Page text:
Can Public Policy Influence Private Innovation?

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John Wiley & Sons, Inc.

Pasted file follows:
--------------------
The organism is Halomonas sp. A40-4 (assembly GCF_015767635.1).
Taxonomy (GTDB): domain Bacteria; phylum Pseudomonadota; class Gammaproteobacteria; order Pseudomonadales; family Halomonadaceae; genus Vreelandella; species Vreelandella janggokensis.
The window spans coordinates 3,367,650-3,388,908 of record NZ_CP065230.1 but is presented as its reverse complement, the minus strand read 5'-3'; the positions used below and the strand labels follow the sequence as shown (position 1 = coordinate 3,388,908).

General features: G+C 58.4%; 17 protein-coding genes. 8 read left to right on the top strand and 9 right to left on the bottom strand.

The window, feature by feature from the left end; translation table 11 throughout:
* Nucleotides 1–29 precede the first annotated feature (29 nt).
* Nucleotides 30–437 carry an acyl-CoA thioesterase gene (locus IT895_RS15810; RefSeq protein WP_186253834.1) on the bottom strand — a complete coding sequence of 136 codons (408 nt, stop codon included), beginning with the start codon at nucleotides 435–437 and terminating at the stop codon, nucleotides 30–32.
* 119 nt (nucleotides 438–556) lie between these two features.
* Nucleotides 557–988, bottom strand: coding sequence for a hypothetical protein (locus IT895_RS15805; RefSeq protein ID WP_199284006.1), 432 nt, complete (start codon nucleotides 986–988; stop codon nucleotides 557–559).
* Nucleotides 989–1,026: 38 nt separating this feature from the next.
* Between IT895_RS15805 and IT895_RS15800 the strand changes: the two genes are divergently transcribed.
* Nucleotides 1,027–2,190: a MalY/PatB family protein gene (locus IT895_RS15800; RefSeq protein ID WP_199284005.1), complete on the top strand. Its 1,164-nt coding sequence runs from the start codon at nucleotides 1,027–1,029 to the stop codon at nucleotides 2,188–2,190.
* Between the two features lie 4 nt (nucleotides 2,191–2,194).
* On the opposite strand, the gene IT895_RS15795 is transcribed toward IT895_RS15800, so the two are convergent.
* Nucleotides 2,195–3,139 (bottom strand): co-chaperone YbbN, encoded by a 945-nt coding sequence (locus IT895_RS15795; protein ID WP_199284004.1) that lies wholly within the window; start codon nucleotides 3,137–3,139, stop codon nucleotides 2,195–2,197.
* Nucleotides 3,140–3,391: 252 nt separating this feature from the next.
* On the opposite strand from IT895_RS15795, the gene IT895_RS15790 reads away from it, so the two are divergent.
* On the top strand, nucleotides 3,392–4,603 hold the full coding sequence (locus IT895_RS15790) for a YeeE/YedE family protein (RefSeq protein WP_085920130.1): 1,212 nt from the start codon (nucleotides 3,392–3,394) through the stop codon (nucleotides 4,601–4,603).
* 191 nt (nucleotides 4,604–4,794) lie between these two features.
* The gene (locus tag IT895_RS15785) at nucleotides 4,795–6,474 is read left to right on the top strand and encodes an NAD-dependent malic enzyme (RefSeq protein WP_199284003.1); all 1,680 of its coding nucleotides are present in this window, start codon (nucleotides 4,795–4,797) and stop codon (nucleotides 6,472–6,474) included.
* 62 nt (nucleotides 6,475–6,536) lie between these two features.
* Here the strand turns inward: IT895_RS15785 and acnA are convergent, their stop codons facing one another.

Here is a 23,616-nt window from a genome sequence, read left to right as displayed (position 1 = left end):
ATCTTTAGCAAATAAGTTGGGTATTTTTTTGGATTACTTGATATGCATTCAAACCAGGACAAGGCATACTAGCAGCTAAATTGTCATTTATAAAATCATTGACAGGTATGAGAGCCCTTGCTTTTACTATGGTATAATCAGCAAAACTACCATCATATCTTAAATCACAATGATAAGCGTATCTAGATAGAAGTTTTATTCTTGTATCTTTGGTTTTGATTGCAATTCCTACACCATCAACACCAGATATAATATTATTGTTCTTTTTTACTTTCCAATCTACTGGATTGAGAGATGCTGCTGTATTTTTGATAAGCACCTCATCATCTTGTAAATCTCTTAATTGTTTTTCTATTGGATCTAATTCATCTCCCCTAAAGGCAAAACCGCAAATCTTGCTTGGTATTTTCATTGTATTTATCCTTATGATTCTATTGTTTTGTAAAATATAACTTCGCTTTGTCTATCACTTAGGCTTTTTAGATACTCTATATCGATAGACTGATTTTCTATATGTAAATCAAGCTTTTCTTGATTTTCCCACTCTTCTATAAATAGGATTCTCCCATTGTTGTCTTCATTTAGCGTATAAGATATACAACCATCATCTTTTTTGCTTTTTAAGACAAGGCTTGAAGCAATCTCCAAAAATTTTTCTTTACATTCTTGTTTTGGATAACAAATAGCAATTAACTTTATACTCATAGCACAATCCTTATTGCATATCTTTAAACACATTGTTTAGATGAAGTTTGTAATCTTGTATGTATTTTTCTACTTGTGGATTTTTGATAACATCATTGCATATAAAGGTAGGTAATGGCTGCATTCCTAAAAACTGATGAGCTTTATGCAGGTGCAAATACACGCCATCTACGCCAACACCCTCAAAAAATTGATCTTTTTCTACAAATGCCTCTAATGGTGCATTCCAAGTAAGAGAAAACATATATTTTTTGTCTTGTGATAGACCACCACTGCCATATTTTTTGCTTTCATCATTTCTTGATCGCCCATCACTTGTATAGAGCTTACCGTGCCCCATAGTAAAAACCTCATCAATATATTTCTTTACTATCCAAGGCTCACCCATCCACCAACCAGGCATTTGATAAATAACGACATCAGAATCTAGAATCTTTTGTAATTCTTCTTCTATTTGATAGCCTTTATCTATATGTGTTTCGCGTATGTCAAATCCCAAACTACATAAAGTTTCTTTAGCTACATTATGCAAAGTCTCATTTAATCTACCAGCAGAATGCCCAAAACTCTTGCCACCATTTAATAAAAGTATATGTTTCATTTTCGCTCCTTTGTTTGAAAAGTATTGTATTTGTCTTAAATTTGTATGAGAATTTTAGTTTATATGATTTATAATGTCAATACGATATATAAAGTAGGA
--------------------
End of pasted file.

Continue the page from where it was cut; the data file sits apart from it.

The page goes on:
Private innovation appears to have played a major if not dominant role in the growth of output per capita since the Industrial Revolution. Yet economic theory indicates that the level of investment in private innovation will generally be less than is socially optimal unless public policies such as patents encourage additional investment. Therefore, public innovation policy would seem to be critical to economic growth. Surprisingly, a large body of research fails to find unambiguously positive effects of patents on innovation and economic growth, even though patents have been used for hundreds of years. While some industries in some nations clearly benefit from patents, many other industries do not and patents might actually discourage innovation in some industries. Economic theory has provided valuable insights, yet real-world policy apparently needs to reflect a richer set of behavior and a more complex legal environment. New research is developing a more nuanced understanding including research on alternative means of providing rewards to innovators, research on the costs of litigation and disputes arising from the failure of patents to provide clear boundaries, research on cumulative innovation and strategic uses of large blocks of patents, and research on the extension of patent coverage to new technologies and to developing nations. In addition, major new sources of data permit much more extensive empirical research.

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